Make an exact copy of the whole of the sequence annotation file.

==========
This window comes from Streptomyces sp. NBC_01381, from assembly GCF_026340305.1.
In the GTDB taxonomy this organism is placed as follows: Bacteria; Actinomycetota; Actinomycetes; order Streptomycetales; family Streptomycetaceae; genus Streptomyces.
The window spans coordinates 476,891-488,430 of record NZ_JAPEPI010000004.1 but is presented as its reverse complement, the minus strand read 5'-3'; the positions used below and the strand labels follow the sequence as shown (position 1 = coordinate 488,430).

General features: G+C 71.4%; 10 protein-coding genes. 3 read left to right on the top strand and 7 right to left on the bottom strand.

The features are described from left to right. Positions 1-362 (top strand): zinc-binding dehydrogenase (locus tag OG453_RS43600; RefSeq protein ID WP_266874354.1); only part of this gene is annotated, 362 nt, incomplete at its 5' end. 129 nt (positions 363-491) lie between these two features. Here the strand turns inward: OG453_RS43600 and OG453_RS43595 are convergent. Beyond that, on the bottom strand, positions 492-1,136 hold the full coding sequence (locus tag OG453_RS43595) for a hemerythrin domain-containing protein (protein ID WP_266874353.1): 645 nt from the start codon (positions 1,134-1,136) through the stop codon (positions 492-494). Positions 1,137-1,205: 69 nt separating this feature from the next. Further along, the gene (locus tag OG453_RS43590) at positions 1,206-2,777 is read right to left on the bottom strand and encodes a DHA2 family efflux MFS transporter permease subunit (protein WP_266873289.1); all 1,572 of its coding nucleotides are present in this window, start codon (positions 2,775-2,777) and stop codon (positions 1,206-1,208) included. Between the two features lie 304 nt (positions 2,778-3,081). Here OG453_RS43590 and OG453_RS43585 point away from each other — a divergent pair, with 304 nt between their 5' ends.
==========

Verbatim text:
This window comes from Streptomyces sp. NBC_01381, from assembly GCF_026340305.1.
In the GTDB taxonomy this organism is placed as follows: Bacteria; Actinomycetota; Actinomycetes; order Streptomycetales; family Streptomycetaceae; genus Streptomyces.
The window spans coordinates 476,891-488,430 of record NZ_JAPEPI010000004.1 but is presented as its reverse complement, the minus strand read 5'-3'; the positions used below and the strand labels follow the sequence as shown (position 1 = coordinate 488,430).

General features: G+C 71.4%; 10 protein-coding genes. 3 read left to right on the top strand and 7 right to left on the bottom strand.

The features are described from left to right. Positions 1-362 (top strand): zinc-binding dehydrogenase (locus tag OG453_RS43600; RefSeq protein ID WP_266874354.1); only part of this gene is annotated, 362 nt, incomplete at its 5' end. 129 nt (positions 363-491) lie between these two features. Here the strand turns inward: OG453_RS43600 and OG453_RS43595 are convergent. Beyond that, on the bottom strand, positions 492-1,136 hold the full coding sequence (locus tag OG453_RS43595) for a hemerythrin domain-containing protein (protein ID WP_266874353.1): 645 nt from the start codon (positions 1,134-1,136) through the stop codon (positions 492-494). Positions 1,137-1,205: 69 nt separating this feature from the next. Further along, the gene (locus tag OG453_RS43590) at positions 1,206-2,777 is read right to left on the bottom strand and encodes a DHA2 family efflux MFS transporter permease subunit (protein WP_266873289.1); all 1,572 of its coding nucleotides are present in this window, start codon (positions 2,775-2,777) and stop codon (positions 1,206-1,208) included. Between the two features lie 304 nt (positions 2,778-3,081). Here OG453_RS43590 and OG453_RS43585 point away from each other — a divergent pair, with 304 nt between their 5' ends.